A Library Of Skulls

Shelves and stacks and shelves of skulls, a Dewey Decimal number inked on each unfurrowed forehead. Here's a skull who, before he lost his fleshy parts and lower bones, once walked beside a river (we're in the poetry section now) his head full of love and loneliness; and this smaller skull, in the sociology stacks, smiling (they're all smiling)—it's been empty a hundred years. That slot across the temple? An ax blow that fractured her here. Look at this one from the children's shelves, a baby, his fontanel a screaming mouth and this time no teeth, no smile. Here's a few (history)—a murderer, and this one—see how close their eye sockets!—a thief, and here's a rack of torturers' skulls beneath which a longer row of the tortured, and look: generals' row, their epaulets on the shelves to each side of them. Shelves and shelves, stacks stacked on top of stacks, floor above floor, this towering high-rise library of skulls, not another bone in the place and just now the squeak of a wheel on a cart piled high with skulls on their way back to shelves while in the next aisle a cart filling with those about to be loaned to the tall, broken-hearted man waiting at the desk, his library card face down before him.

by Thomas Lux

Comments (2)

the skull is the ultimate symbol of death.well written poem Thomas em here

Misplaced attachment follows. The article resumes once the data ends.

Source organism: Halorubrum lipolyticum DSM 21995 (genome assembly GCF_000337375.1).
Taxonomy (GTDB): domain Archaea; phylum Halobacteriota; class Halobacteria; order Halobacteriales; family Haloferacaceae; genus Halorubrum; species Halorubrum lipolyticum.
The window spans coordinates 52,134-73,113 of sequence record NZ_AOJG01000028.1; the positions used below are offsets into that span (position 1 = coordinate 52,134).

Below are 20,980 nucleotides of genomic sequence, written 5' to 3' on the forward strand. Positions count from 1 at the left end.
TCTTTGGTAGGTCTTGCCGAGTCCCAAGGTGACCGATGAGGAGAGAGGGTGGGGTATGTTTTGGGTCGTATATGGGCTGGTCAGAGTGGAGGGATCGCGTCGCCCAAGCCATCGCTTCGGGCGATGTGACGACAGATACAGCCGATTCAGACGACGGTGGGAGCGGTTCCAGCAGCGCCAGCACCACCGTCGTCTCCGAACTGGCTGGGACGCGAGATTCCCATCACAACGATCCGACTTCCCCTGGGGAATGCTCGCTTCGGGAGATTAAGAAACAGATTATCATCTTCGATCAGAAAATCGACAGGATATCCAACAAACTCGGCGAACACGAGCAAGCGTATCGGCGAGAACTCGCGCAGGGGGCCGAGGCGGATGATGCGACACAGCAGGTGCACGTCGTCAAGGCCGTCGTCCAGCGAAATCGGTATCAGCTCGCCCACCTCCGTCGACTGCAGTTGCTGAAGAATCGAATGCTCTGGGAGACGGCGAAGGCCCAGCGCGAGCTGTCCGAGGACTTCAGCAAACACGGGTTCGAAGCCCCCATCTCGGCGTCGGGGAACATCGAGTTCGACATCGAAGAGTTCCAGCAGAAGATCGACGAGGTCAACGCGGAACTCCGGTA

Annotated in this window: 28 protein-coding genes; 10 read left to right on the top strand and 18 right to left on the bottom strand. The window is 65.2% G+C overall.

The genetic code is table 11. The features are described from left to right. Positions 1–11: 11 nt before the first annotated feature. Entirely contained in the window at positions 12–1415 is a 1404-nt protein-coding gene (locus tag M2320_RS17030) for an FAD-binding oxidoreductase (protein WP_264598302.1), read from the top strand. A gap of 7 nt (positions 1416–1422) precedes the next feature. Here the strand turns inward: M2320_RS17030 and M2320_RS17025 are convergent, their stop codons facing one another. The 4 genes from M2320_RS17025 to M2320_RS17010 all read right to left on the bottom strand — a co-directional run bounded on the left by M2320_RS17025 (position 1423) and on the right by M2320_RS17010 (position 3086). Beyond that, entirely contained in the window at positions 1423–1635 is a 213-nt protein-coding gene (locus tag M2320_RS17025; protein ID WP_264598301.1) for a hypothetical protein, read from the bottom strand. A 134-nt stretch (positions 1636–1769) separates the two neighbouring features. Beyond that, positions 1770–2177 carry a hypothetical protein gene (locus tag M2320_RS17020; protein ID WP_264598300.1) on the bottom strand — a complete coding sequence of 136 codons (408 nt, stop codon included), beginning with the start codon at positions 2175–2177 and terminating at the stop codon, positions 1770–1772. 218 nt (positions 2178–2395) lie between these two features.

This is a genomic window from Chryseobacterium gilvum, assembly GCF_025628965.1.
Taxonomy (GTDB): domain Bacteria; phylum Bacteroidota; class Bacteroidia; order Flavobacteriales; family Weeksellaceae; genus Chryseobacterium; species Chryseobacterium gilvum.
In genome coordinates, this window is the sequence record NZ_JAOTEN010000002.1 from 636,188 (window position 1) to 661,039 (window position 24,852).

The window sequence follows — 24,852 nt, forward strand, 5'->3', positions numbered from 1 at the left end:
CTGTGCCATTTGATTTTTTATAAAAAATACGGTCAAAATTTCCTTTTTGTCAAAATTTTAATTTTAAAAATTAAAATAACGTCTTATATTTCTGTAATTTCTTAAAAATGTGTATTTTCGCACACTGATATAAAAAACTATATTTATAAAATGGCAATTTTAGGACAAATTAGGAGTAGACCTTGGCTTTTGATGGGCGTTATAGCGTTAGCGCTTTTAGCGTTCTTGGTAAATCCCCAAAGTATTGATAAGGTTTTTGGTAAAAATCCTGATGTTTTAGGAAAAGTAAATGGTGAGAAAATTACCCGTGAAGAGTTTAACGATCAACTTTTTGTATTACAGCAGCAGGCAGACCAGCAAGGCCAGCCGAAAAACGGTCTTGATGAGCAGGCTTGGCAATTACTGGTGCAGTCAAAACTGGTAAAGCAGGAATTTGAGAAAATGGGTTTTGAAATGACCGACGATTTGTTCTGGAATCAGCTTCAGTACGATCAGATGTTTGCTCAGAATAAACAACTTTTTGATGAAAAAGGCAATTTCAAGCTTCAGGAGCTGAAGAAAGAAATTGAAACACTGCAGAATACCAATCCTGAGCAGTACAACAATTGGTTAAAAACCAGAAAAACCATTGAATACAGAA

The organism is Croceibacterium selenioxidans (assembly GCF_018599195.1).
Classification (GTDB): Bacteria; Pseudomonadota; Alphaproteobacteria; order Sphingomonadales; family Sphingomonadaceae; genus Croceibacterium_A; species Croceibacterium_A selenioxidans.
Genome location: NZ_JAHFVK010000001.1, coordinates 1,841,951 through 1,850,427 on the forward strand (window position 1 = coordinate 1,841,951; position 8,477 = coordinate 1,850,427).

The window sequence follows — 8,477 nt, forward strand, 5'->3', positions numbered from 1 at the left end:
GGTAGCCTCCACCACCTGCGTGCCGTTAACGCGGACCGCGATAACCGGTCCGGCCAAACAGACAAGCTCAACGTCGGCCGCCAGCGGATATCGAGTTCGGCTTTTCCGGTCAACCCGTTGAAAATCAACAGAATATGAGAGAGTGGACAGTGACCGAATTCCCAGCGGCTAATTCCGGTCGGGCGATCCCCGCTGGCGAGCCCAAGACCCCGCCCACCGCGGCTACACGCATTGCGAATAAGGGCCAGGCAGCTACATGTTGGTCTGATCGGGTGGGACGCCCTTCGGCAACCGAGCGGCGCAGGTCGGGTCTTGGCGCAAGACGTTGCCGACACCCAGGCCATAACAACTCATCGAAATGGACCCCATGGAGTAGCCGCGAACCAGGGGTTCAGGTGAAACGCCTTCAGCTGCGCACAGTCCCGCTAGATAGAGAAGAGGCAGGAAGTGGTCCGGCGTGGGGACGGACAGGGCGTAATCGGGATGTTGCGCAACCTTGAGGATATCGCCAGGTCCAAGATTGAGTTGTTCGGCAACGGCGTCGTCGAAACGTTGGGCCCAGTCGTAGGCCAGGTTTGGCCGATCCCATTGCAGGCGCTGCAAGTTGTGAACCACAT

'found two layersof skeletons, Found but one in the upper layer Which was overlooked and Uundisturbed by the road gang. Reports from Mr. Merrill And others that the Upper layer of skeletons Were placed in a circle With the heads in the center coinsides (coincides) with the lower layer. About a foot below the upper layer, As we uncovered seven skeletons Whose heads formed a circle, About four feet across, All these skeletons Were face down, With the arms crossed and The face resting on the arms, All bones were so decomposed That they were in small fragment.' How alike are The facts of exploration Of burial mounds And the writing of poets Who know no bounds In describing the fate Of unknown souls That one time passed this way On their path on another day. s The above quote is taken from the log of an investigation by James E. Moore of burial mounds in southwest Florida. The mounds were savaged by road crews that used the mound materials for fill. See: http: //www.geocities.com/jswortham/mounds.html